Posts Tagged ‘Hesston’
In 1978, Hesston Corporation introduced the Model 4800, the industry’s first large square baler, revolutionizing hay production and feeding practices at a time when labor availability and fuel prices were driving a need for innovations on the farm. Big square balers have come a long way since then, and on May 16, 2013, a large crowd gathered at AGCO’s Hesston Operations to celebrate the 25,000th large square baler built in Hesston, Kan.
Credit for the big baler idea is generally given to Allen White, who spent more than 25 years as a company engineer. White started his research by building a giant bale chamber in the engineering lab and manually packing it with hay. When the 4-foot-by-4-foot bale did not get hot or spoil, engineers went on to build the first prototype baler. They quickly realized that the side-feed approach currently being used would not work, and in 1975, the first prototype that fed hay into the bottom of the bale chamber was built.
After extensive field-testing, the Model 4800 was perfected and released in 1978. Field testing and working with farmers to meet their needs have always been a hallmark of equipment development at Hesston. These productive balers proved to be a more labor-efficient and economical way to harvest, store and feed forages.
Today, balers built in Hesston are sold in as many as 39 countries and used to bale everything from alfalfa and grass hay to wheat straw, miscanthus for biofuel production, and even recyclables such as newspaper and aluminum cans.
“It is amazing to look back at all that has gone into today’s big baler models,” says Dean Morrell, product marketing manager, Hay and Forage. “Building the 25,000th baler is an invigorating milestone and a great tribute to everyone who has been involved in its development. I know there will be even more innovations in the future large square balers built in Hesston.”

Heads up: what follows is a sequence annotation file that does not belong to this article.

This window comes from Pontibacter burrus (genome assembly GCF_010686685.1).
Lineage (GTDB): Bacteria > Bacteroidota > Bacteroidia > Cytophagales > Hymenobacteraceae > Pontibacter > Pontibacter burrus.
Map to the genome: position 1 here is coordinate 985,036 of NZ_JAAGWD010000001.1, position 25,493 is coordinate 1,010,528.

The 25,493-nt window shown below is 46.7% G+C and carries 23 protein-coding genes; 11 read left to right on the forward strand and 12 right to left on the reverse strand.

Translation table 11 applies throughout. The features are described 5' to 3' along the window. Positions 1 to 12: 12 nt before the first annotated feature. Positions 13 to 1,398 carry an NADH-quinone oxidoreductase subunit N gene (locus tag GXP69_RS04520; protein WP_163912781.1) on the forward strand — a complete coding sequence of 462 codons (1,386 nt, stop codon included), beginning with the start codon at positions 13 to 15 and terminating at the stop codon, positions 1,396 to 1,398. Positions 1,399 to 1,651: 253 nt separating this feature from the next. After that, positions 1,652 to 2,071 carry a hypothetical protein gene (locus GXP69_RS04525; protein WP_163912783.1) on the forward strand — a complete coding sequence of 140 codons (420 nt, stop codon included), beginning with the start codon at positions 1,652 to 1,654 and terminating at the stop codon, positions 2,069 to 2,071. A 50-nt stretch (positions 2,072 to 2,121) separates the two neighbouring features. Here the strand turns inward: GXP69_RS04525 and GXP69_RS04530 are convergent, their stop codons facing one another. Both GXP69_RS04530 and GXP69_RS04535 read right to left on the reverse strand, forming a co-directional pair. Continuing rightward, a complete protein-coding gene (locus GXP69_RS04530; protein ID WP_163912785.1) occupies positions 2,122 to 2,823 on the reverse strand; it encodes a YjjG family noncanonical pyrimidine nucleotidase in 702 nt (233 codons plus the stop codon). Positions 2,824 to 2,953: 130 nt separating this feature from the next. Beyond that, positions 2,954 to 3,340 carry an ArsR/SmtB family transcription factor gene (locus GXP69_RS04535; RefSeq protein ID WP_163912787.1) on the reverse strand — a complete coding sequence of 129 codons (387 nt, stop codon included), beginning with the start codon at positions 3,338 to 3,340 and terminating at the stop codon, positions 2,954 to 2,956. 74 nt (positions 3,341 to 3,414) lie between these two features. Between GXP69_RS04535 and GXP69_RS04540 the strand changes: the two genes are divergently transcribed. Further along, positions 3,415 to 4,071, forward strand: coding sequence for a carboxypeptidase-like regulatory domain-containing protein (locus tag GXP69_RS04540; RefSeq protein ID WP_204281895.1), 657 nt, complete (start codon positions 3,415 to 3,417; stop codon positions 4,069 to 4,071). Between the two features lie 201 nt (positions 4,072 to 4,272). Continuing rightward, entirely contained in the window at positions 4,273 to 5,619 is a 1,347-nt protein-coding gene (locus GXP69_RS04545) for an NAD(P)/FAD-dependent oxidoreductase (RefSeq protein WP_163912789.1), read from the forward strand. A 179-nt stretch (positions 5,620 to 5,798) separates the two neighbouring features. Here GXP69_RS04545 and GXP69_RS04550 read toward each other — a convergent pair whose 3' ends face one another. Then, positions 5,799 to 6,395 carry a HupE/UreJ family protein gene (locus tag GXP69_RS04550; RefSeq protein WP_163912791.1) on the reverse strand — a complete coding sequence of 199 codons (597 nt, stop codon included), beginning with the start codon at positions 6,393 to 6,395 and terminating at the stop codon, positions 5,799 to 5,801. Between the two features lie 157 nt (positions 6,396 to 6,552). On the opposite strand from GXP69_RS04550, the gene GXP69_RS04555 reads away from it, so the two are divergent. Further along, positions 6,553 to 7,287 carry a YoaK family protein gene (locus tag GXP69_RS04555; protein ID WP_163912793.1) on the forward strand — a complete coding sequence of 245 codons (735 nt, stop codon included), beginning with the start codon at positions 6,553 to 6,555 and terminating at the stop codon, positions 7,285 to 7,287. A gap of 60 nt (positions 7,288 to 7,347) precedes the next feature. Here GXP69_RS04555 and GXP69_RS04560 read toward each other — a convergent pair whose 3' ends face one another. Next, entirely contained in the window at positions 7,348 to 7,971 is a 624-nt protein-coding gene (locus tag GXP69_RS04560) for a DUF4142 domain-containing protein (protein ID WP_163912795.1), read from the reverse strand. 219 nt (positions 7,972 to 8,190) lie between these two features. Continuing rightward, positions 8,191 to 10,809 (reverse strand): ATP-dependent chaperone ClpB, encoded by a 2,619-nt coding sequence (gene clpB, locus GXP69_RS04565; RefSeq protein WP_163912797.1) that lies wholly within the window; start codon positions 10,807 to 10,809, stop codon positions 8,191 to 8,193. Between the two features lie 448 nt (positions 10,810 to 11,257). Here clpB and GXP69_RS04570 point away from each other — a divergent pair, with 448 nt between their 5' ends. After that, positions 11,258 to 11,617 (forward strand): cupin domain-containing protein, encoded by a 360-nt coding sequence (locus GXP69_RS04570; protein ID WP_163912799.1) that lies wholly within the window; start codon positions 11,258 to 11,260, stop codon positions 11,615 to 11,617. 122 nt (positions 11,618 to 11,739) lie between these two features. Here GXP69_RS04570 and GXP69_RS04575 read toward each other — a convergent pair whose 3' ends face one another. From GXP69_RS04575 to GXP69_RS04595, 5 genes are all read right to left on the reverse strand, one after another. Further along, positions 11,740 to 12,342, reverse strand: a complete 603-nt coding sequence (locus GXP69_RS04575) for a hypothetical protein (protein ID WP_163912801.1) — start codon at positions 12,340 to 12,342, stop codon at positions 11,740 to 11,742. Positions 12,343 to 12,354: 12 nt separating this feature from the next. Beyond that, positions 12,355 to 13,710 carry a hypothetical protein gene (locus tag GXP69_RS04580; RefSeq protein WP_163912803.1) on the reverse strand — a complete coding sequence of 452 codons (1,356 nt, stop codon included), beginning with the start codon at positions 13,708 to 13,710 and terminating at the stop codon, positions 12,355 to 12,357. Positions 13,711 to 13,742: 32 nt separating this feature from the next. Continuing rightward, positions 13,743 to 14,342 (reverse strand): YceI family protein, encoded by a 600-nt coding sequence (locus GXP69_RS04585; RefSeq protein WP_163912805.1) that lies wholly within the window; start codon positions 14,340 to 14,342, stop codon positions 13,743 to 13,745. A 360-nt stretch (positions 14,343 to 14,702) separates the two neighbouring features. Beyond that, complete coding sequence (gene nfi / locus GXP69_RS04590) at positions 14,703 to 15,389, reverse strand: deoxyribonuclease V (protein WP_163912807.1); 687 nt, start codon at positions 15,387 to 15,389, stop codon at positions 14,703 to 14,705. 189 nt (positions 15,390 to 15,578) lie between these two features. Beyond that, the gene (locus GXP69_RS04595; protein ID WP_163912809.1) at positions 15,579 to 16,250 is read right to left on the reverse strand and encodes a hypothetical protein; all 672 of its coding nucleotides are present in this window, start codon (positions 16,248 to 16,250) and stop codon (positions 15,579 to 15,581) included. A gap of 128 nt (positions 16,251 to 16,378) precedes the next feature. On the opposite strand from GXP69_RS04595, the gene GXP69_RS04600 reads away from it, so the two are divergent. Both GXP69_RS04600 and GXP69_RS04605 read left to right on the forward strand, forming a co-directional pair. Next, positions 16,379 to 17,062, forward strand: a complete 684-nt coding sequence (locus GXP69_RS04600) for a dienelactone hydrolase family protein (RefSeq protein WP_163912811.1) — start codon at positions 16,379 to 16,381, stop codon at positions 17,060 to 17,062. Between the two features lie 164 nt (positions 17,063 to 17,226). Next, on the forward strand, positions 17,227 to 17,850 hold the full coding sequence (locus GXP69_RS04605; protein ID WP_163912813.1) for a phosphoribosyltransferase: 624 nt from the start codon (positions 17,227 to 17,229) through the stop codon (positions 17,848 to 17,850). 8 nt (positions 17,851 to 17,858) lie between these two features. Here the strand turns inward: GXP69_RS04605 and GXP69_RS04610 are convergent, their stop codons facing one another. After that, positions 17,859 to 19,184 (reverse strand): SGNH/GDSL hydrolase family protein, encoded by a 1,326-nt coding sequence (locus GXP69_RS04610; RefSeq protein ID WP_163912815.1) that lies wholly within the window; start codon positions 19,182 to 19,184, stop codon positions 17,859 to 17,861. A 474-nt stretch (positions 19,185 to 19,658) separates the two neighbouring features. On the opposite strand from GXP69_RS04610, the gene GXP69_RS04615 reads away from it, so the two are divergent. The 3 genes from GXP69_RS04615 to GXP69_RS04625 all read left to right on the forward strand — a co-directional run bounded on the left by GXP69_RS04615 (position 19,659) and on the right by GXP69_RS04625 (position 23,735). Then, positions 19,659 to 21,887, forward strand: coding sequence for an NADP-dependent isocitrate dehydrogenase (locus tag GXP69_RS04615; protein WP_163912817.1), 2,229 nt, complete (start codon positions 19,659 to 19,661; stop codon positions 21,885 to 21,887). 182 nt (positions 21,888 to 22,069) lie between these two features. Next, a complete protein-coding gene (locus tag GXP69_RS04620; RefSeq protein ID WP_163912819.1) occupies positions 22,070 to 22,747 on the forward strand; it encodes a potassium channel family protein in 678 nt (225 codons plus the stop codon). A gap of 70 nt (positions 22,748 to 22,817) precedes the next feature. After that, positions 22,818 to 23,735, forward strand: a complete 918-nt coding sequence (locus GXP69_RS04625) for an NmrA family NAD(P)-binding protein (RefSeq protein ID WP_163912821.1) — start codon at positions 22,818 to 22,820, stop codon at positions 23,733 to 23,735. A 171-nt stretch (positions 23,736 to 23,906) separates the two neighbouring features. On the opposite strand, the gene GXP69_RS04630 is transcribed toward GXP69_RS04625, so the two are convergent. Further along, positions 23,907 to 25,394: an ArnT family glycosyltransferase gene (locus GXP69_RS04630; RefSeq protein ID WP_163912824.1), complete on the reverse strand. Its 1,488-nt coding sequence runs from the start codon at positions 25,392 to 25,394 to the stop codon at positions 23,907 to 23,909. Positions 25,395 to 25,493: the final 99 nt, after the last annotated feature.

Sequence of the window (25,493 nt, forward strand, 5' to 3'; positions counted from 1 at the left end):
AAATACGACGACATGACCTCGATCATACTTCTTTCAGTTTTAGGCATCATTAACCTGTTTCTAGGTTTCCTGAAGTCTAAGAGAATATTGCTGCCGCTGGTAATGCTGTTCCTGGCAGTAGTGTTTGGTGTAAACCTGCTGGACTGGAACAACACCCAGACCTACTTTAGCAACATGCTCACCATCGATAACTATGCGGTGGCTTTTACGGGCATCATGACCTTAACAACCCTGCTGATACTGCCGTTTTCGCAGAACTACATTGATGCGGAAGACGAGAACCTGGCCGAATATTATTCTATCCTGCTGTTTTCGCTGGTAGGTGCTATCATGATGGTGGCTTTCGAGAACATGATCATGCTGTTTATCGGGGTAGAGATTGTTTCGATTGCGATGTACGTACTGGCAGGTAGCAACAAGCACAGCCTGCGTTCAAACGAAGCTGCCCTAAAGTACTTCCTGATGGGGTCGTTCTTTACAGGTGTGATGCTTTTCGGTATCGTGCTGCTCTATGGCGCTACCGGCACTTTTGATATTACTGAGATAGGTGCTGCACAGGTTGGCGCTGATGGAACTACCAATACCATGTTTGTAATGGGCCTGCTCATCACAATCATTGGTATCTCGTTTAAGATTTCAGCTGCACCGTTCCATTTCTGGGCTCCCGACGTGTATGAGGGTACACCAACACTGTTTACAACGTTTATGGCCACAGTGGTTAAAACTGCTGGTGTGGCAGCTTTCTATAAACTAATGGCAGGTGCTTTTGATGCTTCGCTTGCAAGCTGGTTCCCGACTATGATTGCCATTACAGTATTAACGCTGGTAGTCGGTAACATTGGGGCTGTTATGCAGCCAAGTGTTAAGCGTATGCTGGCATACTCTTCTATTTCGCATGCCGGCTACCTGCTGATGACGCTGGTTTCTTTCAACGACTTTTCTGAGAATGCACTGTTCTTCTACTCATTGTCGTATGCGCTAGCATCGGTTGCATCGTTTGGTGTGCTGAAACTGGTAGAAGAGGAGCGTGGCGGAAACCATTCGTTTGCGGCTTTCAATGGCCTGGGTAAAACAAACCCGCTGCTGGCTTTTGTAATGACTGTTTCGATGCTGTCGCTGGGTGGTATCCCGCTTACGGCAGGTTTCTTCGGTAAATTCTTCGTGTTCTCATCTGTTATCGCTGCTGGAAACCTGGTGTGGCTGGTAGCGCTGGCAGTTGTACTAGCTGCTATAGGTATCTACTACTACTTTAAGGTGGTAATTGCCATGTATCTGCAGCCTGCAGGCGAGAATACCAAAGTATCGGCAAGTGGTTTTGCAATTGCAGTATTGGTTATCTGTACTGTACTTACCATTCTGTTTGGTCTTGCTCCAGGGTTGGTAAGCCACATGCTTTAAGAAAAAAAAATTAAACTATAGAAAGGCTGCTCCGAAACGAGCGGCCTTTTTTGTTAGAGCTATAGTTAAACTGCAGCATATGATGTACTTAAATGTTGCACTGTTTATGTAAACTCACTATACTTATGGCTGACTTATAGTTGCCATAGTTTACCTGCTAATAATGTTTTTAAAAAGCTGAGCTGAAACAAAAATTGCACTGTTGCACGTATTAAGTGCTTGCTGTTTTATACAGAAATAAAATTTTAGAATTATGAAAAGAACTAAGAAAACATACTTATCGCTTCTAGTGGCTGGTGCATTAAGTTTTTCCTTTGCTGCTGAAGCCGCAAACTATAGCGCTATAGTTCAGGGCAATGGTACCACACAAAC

Tomorrow, May 16, the 25,000th large square baler will roll off the assembly line at the AGCO facility in Hesston, Kansas USA and be presented to its new owner. Here are a few fun facts about the large square baler to help kick off this historic event
• The first large square baler — the Hesston model 4800, produced at the AGCO facility in Hesston, Kan. — was introduced in 1978.
• Nearly 50 individual patents were awarded to the original baler.
• There are at AGCO 15 employees who were involved with developing and building the first large square balers and are still working at the Hesston facility today.
• Together, they have 610 years of experience working at the Hesston facility, with tenures ranging from 36 to 49 years.
• Large square balers built in Hesston have been sold under the following brand names: Hesston, New Idea, Massey Ferguson, Fendt, Challenger, Case IH, New Holland and AGCO.
• They have been used to bale everything from alfalfa and grass hay to wheat straw, miscanthus for biofuel production and even recyclables such as newspaper and aluminum cans.
• Large square balers manufactured in Hesston have proudly been sold and delivered to customers in as many as 39 countries all over the world.
• Hesston by Massey Ferguson Models 2170XD and 2190 create bales that are 4-feet x 3-feet or 4-feet x 4-feet, respectively, and can weigh up to a ton.
Hesston by Massey Ferguson (http://www.hesston.com) marked the end of the Wrangler National Finals Rodeo (WNFR) (www.prorodeo.com/series_home.aspx) watching its two sponsored cowboys, Luke Branquinho and Cody Teel, earn World Championship titles on December 15, 2012. In addition to sponsoring Branquinho and Teel, the 2012 WNFR marked Hesston’s second year back as a major sponsor of the event. Hesston staff and dealers hosted more than 400 customers from Dec. 6–15 in Las Vegas for rodeo’s biggest event.